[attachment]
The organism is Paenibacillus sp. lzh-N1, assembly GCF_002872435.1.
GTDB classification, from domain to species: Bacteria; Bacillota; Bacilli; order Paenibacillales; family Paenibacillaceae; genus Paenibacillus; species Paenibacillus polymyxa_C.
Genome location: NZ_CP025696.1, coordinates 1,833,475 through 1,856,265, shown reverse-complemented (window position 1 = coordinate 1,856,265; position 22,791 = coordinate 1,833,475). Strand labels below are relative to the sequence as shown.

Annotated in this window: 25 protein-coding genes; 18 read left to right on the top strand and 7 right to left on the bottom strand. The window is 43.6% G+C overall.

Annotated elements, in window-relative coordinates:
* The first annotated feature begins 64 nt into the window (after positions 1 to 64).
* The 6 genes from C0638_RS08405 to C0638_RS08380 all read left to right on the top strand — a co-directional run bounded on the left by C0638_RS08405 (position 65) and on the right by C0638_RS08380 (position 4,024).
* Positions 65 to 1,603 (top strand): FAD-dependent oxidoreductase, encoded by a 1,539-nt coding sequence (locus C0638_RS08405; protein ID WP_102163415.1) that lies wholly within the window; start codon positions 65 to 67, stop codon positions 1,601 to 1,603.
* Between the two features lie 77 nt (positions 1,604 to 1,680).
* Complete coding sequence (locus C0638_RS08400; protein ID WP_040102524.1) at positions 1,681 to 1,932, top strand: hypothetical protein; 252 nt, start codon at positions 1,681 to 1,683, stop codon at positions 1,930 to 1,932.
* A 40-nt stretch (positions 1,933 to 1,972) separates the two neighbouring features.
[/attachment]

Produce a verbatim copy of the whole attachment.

The organism is Paenibacillus sp. lzh-N1, assembly GCF_002872435.1.
GTDB classification, from domain to species: Bacteria; Bacillota; Bacilli; order Paenibacillales; family Paenibacillaceae; genus Paenibacillus; species Paenibacillus polymyxa_C.
Genome location: NZ_CP025696.1, coordinates 1,833,475 through 1,856,265, shown reverse-complemented (window position 1 = coordinate 1,856,265; position 22,791 = coordinate 1,833,475). Strand labels below are relative to the sequence as shown.

Annotated in this window: 25 protein-coding genes; 18 read left to right on the top strand and 7 right to left on the bottom strand. The window is 43.6% G+C overall.

Annotated elements, in window-relative coordinates:
* The first annotated feature begins 64 nt into the window (after positions 1 to 64).
* The 6 genes from C0638_RS08405 to C0638_RS08380 all read left to right on the top strand — a co-directional run bounded on the left by C0638_RS08405 (position 65) and on the right by C0638_RS08380 (position 4,024).
* Positions 65 to 1,603 (top strand): FAD-dependent oxidoreductase, encoded by a 1,539-nt coding sequence (locus C0638_RS08405; protein ID WP_102163415.1) that lies wholly within the window; start codon positions 65 to 67, stop codon positions 1,601 to 1,603.
* Between the two features lie 77 nt (positions 1,604 to 1,680).
* Complete coding sequence (locus C0638_RS08400; protein ID WP_040102524.1) at positions 1,681 to 1,932, top strand: hypothetical protein; 252 nt, start codon at positions 1,681 to 1,683, stop codon at positions 1,930 to 1,932.
* A 40-nt stretch (positions 1,933 to 1,972) separates the two neighbouring features.